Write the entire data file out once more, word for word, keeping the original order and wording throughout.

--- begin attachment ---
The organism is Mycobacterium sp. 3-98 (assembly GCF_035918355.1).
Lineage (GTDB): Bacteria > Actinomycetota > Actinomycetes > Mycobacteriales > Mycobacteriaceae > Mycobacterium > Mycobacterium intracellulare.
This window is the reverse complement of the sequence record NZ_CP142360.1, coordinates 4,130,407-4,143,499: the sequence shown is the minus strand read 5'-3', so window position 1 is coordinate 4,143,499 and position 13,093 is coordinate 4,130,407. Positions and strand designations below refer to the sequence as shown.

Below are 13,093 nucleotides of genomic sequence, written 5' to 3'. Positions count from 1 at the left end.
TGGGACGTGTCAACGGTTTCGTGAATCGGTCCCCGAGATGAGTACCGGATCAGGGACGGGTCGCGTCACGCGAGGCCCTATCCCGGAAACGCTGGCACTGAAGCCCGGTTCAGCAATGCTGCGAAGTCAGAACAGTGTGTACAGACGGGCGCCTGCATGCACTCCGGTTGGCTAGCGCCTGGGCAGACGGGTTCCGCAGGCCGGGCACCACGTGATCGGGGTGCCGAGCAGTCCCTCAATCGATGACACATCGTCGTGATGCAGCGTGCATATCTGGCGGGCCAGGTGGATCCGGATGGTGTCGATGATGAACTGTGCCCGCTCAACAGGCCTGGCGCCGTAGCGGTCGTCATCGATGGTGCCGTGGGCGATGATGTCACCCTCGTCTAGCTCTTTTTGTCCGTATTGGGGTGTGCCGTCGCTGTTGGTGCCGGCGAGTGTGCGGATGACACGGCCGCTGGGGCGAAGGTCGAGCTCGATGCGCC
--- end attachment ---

The organism is Mycobacterium sp. 3-98 (assembly GCF_035918355.1).
Lineage (GTDB): Bacteria > Actinomycetota > Actinomycetes > Mycobacteriales > Mycobacteriaceae > Mycobacterium > Mycobacterium intracellulare.
This window is the reverse complement of the sequence record NZ_CP142360.1, coordinates 4,130,407-4,143,499: the sequence shown is the minus strand read 5'-3', so window position 1 is coordinate 4,143,499 and position 13,093 is coordinate 4,130,407. Positions and strand designations below refer to the sequence as shown.

Below are 13,093 nucleotides of genomic sequence, written 5' to 3'. Positions count from 1 at the left end.
TGGGACGTGTCAACGGTTTCGTGAATCGGTCCCCGAGATGAGTACCGGATCAGGGACGGGTCGCGTCACGCGAGGCCCTATCCCGGAAACGCTGGCACTGAAGCCCGGTTCAGCAATGCTGCGAAGTCAGAACAGTGTGTACAGACGGGCGCCTGCATGCACTCCGGTTGGCTAGCGCCTGGGCAGACGGGTTCCGCAGGCCGGGCACCACGTGATCGGGGTGCCGAGCAGTCCCTCAATCGATGACACATCGTCGTGATGCAGCGTGCATATCTGGCGGGCCAGGTGGATCCGGATGGTGTCGATGATGAACTGTGCCCGCTCAACAGGCCTGGCGCCGTAGCGGTCGTCATCGATGGTGCCGTGGGCGATGATGTCACCCTCGTCTAGCTCTTTTTGTCCGTATTGGGGTGTGCCGTCGCTGTTGGTGCCGGCGAGTGTGCGGATGACACGGCCGCTGGGGCGAAGGTCGAGCTCGATGCGCC